Companies Don’t Want To Deal With Anti-Slavery Laws

Companies Don't Want To Deal With Anti-Slavery Laws

Top Companies Seem to Turn Blind Eye To Slavery — As Long As It Benefits Them

( – In December 2021, President Joe Biden signed the Uyghur Forced Labor Prevention Act (UFLPA) into law, which went into effect on June 21 of this year. The goal of the legislation is to prevent the import of goods or supplies produced by the Uyghurs, who many believe are used for slave labor in East Turkistan, also known as the Xinjiang Uyghur Autonomous Region of China, or Xinjiang province. In fact, China has reportedly been engaged in the genocide of not only the Uyghur population, but also the Kyrgyz, Kazakh and Han ethnic groups in the region.

The UFLPA seeks to punish China for these actions and stop the importation of products produced at the hands of slave labor. However, it appears there are several companies against the act, calling the required actions nearly impossible to achieve.

UFLPA Explained

The basic premise of the UFLPA is it assumes any goods manufactured, whether wholly or in part, in Xinjiang are tainted with slave labor. Therefore, these goods will be denied access into the United States unless the importer can provide documentation that clearly outlines the supply chain and shows the products were not produced with slave labor. One of the most significant commodities this impacts is cotton, in its raw form or in already-produced clothing. Without supporting documentation, the Customs and Border Patrol (CBP) can seize, detain, or even reject the goods and send them back.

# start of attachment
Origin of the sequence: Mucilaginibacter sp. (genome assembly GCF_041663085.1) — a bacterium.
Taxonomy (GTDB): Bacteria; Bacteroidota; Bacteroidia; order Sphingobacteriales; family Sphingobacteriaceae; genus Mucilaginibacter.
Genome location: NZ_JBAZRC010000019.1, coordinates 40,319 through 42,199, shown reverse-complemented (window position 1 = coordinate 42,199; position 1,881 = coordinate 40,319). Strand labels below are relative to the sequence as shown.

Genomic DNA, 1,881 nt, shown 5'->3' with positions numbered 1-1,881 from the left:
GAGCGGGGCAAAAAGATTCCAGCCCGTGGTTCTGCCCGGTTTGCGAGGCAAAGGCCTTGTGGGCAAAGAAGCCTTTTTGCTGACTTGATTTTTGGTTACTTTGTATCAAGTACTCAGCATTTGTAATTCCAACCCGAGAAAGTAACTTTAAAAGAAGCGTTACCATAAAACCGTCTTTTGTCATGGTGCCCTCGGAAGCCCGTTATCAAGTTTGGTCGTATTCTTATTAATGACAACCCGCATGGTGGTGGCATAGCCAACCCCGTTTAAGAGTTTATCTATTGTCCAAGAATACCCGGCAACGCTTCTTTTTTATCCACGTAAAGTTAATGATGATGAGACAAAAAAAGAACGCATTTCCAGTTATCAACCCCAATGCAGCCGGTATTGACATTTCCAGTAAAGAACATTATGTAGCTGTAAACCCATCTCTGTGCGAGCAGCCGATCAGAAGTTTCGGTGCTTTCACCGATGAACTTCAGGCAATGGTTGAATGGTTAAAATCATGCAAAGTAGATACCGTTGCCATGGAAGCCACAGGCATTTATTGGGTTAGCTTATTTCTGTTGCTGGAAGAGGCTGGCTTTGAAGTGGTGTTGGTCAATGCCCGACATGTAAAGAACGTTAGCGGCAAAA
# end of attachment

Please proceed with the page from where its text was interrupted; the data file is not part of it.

Companies have multiple tools at their disposal to determine whether products will pass inspection, including the Department of Labor and the Department of State.

Companies Call It a Burden

Despite the fact the legislation has been nearly two years in the making, companies feel as though they’re climbing an insurmountable hill to try to follow the regulations.

Another chief complaint among companies is they cannot determine the exact source of the materials used in the final product. Experts say this simply isn’t true. For example, Oliver Cock, global commercial director for Oritain, a forensic tracing company, says the company offers DNA testing for materials that can pinpoint their origin. Additionally, its prices aren’t astronomical, especially not for companies that have the ability to import raw materials. Applied DNA Sciences is another company that offers tracing solutions to help track supply chains from beginning to delivery.

Some retailers, like Reformation, decided not to use cotton from anywhere in China due to the fact it might contain material picked through forced labor. Patagonia and L.L. Bean also decided to do away with cotton from the country or discontinued specific products.

What do you think about the companies’ complaints? Do you think it’s simply a matter of not having the right tools, or do they just not care about slave labor?

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